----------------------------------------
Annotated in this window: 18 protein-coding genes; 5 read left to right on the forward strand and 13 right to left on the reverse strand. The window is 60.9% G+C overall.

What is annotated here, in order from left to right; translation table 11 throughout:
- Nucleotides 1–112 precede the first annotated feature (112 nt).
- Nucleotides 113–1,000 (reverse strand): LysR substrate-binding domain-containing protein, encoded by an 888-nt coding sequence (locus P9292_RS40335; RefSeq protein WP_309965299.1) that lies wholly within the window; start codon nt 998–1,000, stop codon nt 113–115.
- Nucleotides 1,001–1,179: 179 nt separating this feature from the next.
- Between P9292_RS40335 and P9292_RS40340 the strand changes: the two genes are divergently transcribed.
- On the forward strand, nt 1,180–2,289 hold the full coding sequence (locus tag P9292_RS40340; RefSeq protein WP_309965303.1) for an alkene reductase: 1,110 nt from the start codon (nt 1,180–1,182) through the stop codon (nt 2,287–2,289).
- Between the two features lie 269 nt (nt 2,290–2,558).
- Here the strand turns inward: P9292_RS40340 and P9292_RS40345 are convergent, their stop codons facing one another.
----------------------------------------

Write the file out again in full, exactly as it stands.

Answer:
Annotated in this window: 18 protein-coding genes; 5 read left to right on the forward strand and 13 right to left on the reverse strand. The window is 60.9% G+C overall.

What is annotated here, in order from left to right; translation table 11 throughout:
- Nucleotides 1–112 precede the first annotated feature (112 nt).
- Nucleotides 113–1,000 (reverse strand): LysR substrate-binding domain-containing protein, encoded by an 888-nt coding sequence (locus P9292_RS40335; RefSeq protein WP_309965299.1) that lies wholly within the window; start codon nt 998–1,000, stop codon nt 113–115.
- Nucleotides 1,001–1,179: 179 nt separating this feature from the next.
- Between P9292_RS40335 and P9292_RS40340 the strand changes: the two genes are divergently transcribed.
- On the forward strand, nt 1,180–2,289 hold the full coding sequence (locus tag P9292_RS40340; RefSeq protein WP_309965303.1) for an alkene reductase: 1,110 nt from the start codon (nt 1,180–1,182) through the stop codon (nt 2,287–2,289).
- Between the two features lie 269 nt (nt 2,290–2,558).
- Here the strand turns inward: P9292_RS40340 and P9292_RS40345 are convergent, their stop codons facing one another.